Review Of The 2016 Chevrolet Trax

As gas prices continue to drop, the growing interest in the compact crossover market has taken quite a few automobile manufacturers by surprise. The youthful, stylish Chevrolet Trax, which first graced American showrooms in 2015, represents a steadily expanding segment of small SUVs combining maximum utility with moderate towing capability at a low price point.

The Chevrolet Trax — or the Opel Mokka, as it’s called in Europe — is proving wildly successful, racking up 57,707 sales in 2015. And this year is expected to be another good one for Chevrolet, as the number of compact crossovers and SUVs on U.S. roads are predicted to rise to more than five million for the first time in history. “The small SUV segment is the fastest growing in the industry,” Betsy Flegg, senior marketing manager at Chevrolet Crossovers, told Yahoo. “Introduced just a year ago, the Trax has quickly become an important vehicle for Chevrolet, bringing in new, younger and more female buyers to the brand,” she added.

While not quite as rugged as its size might suggest — you won’t be taking this vehicle off-road — The 2016 Chevrolet Trax has some good features — including a relatively roomy interior, a healthy array of standard features, and excellent crash test scores. Those wanting a true all-road vehicle, however, may not find the Trax powerful enough.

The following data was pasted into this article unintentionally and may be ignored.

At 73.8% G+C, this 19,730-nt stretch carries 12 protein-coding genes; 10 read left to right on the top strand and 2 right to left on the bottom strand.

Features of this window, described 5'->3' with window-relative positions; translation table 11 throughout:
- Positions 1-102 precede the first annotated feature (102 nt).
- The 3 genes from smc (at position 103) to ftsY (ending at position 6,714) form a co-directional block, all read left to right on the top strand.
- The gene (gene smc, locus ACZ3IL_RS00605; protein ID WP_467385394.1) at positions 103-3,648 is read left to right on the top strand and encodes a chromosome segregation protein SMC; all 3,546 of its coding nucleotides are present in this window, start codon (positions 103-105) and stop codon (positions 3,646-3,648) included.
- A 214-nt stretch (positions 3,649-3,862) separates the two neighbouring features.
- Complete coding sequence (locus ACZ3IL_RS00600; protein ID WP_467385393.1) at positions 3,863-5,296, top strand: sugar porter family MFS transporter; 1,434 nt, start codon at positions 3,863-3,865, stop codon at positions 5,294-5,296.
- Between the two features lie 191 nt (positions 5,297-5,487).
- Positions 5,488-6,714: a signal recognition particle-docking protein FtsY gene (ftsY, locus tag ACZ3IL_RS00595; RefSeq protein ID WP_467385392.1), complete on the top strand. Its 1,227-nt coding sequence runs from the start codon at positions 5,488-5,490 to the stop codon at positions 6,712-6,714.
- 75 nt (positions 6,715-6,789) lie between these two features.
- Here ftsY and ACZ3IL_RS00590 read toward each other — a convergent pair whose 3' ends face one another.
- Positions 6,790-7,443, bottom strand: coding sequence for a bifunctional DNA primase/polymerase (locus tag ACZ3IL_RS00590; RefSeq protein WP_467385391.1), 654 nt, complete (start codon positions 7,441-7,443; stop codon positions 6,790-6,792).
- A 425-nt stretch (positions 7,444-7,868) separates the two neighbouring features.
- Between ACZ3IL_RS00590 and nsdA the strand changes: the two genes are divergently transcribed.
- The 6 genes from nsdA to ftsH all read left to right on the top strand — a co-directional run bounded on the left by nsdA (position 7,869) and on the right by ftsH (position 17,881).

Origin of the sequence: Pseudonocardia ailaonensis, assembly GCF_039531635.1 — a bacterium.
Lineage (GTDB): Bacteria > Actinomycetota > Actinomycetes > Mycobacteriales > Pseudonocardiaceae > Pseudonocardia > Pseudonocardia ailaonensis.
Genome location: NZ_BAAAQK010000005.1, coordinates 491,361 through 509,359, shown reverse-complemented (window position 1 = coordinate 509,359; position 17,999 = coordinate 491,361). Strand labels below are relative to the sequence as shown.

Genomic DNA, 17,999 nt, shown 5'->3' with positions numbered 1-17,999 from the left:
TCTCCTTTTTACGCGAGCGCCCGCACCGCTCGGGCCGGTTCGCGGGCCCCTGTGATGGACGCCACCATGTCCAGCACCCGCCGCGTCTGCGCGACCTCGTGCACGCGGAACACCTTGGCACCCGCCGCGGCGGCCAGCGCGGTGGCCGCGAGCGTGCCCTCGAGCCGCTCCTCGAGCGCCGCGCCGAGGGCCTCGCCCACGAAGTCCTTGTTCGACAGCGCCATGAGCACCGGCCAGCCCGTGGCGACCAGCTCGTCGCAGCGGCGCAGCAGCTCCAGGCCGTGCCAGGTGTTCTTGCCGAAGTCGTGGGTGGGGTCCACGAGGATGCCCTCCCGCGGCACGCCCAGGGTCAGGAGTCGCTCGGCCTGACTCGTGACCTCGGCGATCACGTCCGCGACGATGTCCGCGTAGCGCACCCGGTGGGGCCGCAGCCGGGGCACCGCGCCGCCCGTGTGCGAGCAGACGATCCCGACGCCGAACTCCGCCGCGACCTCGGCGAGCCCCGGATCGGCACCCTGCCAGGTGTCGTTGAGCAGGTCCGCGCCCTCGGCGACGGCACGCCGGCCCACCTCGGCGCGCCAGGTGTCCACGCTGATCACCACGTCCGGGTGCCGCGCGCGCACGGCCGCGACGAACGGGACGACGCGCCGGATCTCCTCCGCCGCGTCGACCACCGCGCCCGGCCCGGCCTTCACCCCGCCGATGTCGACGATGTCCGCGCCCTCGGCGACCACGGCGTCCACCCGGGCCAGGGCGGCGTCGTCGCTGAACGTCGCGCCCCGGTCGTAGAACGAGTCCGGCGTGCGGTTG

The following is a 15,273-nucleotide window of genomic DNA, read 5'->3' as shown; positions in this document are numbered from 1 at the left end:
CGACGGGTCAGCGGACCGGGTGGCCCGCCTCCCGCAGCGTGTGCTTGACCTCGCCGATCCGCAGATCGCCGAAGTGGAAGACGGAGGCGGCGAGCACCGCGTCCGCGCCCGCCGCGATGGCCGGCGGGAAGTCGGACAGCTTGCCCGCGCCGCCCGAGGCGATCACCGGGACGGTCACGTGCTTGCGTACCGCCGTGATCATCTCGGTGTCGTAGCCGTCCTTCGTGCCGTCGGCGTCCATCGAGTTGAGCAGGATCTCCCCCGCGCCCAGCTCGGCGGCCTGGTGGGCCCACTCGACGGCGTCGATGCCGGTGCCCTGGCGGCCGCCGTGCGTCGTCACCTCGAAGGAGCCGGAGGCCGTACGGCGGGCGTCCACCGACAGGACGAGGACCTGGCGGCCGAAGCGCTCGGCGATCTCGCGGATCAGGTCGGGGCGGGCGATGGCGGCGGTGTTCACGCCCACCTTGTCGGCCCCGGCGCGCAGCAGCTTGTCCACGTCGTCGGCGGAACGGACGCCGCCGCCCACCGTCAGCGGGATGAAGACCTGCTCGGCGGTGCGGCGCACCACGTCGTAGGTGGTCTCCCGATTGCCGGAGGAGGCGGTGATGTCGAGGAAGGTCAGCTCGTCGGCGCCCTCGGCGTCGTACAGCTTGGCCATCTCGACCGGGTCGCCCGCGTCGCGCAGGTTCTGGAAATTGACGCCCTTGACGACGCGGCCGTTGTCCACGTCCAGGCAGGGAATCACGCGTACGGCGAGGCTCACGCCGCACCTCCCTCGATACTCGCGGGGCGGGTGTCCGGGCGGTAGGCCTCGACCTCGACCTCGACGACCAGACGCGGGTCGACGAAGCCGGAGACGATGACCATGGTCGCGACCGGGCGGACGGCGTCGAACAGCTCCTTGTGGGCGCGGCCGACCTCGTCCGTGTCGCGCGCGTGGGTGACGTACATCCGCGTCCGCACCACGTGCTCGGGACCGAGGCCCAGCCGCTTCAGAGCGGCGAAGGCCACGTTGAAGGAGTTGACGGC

While the Trax’s four cylinder engine performs fine during dirty driving, highway acceleration is sluggish. Common consumer complaints also include subpar handling compared to other all-road vehicles, and choppiness on rough roads. The Trax seems more suited to urban areas, where owning a smaller vehicle makes more sense. According to Edmonds, the 2016 Chevrolet Trax is worth considering if you’re looking for an affordable suburban vehicle that’s easy to drive, easy to park, and offers the latest technology.